1988 Volume 21, Issue 3, p13-8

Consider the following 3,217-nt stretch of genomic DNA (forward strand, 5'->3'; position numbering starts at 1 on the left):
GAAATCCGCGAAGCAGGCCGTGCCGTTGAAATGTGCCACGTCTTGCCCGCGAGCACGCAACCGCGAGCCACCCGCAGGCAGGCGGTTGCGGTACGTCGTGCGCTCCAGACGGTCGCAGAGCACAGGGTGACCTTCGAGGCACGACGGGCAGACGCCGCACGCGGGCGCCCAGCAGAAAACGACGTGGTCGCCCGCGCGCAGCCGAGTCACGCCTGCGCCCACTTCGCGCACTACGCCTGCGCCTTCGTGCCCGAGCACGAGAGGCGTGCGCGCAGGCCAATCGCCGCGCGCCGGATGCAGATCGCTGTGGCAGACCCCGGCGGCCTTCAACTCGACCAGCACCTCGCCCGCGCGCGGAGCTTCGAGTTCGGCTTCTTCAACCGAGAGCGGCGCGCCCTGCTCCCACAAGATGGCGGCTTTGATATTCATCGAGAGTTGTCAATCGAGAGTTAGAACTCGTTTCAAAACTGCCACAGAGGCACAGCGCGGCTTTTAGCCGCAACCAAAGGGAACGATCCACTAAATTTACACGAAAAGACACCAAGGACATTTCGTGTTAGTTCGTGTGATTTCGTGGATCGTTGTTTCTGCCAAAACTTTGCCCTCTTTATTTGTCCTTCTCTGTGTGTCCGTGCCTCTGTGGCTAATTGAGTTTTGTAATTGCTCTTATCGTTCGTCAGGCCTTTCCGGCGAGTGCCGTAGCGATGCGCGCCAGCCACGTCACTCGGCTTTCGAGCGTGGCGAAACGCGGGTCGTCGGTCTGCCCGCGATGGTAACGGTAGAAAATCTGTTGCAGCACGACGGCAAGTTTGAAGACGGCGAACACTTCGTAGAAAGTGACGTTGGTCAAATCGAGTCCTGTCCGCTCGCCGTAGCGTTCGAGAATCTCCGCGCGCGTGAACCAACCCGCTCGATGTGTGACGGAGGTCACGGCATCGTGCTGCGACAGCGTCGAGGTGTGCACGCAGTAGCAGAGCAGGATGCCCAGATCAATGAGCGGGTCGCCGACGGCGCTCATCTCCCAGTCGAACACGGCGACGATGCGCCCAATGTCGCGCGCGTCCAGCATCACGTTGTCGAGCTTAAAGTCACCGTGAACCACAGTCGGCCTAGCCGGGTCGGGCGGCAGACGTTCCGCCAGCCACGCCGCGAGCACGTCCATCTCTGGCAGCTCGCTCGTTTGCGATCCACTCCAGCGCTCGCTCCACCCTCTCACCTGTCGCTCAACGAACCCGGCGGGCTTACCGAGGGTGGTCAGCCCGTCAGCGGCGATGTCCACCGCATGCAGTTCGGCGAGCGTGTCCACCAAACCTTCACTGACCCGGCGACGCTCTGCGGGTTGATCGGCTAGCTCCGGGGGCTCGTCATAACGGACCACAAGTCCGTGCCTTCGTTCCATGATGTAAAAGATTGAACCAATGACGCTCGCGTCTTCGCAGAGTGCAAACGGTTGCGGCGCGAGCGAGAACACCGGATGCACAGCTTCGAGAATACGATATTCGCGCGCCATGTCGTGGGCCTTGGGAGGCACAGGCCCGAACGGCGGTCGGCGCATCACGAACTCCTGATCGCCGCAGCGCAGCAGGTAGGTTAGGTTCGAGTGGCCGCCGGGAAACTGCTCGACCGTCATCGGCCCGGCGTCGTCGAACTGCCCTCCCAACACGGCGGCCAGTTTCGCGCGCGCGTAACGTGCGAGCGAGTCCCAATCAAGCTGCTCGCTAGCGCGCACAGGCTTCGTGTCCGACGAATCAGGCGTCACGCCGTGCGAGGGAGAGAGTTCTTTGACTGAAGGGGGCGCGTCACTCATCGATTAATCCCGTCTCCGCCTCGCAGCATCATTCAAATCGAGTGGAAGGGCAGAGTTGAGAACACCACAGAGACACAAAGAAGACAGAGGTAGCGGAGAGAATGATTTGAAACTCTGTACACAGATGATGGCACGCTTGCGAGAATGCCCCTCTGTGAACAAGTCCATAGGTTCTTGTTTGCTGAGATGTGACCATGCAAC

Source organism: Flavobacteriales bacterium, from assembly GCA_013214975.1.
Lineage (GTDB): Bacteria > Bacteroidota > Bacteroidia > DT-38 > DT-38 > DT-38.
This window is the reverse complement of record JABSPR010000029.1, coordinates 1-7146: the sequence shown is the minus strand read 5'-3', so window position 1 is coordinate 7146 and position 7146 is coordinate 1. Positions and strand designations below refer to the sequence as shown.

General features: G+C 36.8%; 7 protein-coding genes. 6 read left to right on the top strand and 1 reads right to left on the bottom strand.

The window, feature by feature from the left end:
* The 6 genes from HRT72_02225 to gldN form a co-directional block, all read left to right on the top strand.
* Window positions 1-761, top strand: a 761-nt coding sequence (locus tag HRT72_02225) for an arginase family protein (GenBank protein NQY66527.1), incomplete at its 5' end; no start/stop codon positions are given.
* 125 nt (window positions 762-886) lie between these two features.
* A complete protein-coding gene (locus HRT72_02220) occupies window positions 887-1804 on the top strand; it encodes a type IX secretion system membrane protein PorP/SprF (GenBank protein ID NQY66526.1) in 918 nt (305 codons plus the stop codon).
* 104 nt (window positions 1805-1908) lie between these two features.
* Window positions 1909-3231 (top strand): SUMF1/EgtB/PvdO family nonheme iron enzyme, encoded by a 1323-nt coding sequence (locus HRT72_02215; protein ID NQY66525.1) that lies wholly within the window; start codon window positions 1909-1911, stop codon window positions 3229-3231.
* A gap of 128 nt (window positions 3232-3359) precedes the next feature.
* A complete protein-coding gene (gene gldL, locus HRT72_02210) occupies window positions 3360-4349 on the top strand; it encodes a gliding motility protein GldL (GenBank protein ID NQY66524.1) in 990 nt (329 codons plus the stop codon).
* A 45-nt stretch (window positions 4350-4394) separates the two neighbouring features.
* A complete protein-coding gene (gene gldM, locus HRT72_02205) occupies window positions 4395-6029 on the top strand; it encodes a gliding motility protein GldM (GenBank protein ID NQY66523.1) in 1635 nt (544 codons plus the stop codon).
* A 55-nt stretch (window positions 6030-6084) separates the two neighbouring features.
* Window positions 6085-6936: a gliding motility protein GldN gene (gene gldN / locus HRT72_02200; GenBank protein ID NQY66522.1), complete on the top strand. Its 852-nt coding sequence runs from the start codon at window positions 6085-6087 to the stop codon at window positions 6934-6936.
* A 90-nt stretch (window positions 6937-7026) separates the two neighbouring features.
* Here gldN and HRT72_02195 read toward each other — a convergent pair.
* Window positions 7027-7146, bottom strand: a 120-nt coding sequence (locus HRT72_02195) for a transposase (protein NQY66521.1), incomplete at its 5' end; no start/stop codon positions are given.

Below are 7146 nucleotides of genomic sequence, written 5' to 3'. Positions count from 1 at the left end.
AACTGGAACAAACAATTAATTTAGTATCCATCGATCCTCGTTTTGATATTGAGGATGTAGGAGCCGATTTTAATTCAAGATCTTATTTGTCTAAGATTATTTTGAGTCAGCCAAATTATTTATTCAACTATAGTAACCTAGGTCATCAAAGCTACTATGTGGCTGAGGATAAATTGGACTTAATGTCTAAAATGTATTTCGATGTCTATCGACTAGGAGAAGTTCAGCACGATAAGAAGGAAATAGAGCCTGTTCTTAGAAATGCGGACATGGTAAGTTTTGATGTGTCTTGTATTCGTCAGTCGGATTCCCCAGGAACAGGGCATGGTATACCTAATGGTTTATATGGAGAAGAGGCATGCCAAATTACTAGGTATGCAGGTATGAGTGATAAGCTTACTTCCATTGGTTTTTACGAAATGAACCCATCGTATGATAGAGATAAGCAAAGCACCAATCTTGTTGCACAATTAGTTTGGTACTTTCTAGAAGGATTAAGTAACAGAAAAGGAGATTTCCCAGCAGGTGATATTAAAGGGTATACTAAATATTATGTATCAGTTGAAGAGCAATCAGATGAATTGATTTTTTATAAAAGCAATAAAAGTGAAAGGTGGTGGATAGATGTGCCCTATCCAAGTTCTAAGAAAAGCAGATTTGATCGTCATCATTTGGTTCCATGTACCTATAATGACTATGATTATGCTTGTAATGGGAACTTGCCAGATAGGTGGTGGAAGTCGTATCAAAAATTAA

The thrust of this essay will be to organize a growing body of evidence which indicates that an abnormality of the kidney, and the adrenal, involving disordered regulation through the renin-angiotensin system, is responsible for the pathogenesis in about 45% of patients--a discrete subgroup that may be most common cause of hypertension. That fundamental abnormality leads to disordered renal sodium handling and sodium-sensitive hypertension, abnormalities in the renal vascular response to changes in sodium intake and to angiotensin II, blunted decrements of renin release in response to saline or angiotensin II, and an accentuated renal vasodilator response to angiotensin converting enzyme (ACE) inhibition. ACE inhibition not only increases renal blood flow substantially more in these patients than it does in normal subjects, ACE inhibition also restores to normal the renal vascular and adrenal response to angiotensin II, renin release in response to angiotensin II, renal sodium handling--and ultimately blood pressure. Finally, and perhaps most intriguing, similar abnormalities have been found in 50% of the normotensive offspring of patients with essential hypertension and evidence is accruing to indicate that the abnormality is inherited as a Mendelian dominant.
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